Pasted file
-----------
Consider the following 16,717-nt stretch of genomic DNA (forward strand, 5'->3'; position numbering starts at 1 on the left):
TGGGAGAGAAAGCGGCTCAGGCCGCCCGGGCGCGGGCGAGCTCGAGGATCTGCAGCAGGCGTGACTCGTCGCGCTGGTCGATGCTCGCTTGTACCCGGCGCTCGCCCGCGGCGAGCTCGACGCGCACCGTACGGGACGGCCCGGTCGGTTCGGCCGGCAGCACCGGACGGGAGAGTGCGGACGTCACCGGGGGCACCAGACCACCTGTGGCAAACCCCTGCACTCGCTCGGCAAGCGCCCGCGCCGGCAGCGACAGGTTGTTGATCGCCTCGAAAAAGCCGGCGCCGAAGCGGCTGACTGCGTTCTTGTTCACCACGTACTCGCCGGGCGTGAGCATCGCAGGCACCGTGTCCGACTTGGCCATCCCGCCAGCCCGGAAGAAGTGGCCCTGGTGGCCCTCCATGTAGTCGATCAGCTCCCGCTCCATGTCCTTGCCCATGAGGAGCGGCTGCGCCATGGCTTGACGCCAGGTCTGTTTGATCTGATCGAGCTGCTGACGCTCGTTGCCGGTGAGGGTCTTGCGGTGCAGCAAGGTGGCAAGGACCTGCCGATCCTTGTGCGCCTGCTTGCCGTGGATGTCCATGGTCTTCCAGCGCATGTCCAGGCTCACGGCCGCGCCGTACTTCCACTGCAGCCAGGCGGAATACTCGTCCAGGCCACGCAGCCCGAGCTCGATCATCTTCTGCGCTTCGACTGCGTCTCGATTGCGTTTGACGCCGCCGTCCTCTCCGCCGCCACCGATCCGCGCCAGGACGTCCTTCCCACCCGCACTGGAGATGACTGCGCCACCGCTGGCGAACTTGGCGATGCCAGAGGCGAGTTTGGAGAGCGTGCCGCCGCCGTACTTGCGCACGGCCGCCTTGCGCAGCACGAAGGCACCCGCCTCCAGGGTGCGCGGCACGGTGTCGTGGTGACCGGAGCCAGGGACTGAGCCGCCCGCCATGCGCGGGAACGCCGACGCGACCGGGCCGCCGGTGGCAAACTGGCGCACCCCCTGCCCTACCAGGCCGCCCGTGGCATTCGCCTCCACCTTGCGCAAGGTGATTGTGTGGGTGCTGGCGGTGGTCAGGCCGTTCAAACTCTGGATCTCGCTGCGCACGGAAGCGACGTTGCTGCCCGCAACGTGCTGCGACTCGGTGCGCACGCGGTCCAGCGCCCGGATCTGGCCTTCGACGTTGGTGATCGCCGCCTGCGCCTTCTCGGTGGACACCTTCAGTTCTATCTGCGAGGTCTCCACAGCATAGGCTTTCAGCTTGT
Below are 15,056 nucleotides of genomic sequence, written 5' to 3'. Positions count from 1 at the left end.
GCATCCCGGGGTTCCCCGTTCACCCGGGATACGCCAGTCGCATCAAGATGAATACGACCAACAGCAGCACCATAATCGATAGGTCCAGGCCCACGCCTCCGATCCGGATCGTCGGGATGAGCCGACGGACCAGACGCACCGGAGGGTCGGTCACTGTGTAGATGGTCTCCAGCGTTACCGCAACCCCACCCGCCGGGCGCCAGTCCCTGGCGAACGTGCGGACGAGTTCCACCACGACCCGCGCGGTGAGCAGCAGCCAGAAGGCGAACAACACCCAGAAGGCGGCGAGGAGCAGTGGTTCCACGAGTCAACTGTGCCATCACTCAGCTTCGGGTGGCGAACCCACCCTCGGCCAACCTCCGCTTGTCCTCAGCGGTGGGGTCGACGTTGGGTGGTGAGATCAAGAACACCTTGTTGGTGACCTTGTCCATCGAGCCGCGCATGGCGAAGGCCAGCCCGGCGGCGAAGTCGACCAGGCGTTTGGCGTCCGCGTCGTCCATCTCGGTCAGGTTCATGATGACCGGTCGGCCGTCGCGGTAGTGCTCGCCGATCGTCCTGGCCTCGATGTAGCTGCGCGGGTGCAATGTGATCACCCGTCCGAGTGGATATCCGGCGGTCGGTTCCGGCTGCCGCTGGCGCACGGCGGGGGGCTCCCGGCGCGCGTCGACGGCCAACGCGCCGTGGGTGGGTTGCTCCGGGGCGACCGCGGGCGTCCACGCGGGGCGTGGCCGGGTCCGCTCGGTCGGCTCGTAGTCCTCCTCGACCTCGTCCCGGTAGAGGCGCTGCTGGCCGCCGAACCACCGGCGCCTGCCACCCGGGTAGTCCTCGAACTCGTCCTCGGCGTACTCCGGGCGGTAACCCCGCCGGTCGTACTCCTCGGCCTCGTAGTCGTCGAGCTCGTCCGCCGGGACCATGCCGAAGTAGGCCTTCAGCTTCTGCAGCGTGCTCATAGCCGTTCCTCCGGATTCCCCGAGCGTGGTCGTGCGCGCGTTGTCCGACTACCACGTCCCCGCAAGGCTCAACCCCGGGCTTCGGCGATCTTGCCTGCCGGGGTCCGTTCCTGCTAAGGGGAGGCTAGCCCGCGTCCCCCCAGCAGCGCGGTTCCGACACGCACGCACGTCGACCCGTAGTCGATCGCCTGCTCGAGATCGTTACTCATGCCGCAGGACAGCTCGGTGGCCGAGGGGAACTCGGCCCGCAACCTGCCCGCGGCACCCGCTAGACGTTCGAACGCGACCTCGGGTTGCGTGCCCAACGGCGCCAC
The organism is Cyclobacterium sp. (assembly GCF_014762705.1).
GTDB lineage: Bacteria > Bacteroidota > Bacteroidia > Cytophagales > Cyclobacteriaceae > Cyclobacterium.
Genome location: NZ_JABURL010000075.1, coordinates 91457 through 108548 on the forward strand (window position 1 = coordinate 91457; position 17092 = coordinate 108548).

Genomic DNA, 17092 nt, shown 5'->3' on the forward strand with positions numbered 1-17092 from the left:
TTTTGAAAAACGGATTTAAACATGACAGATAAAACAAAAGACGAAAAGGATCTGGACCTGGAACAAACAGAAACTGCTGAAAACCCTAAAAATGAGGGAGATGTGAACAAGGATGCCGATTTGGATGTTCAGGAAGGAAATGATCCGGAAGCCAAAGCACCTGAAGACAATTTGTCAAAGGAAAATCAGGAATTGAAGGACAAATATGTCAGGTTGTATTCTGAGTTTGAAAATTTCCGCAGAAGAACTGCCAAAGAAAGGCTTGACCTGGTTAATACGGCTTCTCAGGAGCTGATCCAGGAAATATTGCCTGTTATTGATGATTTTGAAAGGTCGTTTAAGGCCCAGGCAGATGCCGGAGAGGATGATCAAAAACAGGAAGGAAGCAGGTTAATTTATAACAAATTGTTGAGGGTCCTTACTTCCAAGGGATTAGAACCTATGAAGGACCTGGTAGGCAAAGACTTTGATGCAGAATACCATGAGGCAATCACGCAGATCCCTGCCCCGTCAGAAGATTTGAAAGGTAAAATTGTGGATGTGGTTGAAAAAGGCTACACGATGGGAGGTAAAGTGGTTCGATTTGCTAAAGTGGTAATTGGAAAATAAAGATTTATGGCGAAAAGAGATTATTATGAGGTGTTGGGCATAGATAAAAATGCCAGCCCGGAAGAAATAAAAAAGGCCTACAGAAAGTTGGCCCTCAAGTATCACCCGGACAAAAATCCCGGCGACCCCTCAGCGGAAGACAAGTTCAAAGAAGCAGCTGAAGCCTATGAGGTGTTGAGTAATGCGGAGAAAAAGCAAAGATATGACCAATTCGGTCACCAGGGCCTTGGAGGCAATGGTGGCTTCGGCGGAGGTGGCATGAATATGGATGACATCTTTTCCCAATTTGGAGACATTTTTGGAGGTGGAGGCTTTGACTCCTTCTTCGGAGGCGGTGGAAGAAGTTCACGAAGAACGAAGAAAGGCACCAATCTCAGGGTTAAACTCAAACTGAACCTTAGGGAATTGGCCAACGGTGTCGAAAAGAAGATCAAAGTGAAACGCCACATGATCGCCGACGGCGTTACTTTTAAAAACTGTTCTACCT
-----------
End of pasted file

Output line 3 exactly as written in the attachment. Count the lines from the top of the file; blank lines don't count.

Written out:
Below are 15,056 nucleotides of genomic sequence, written 5' to 3'. Positions count from 1 at the left end.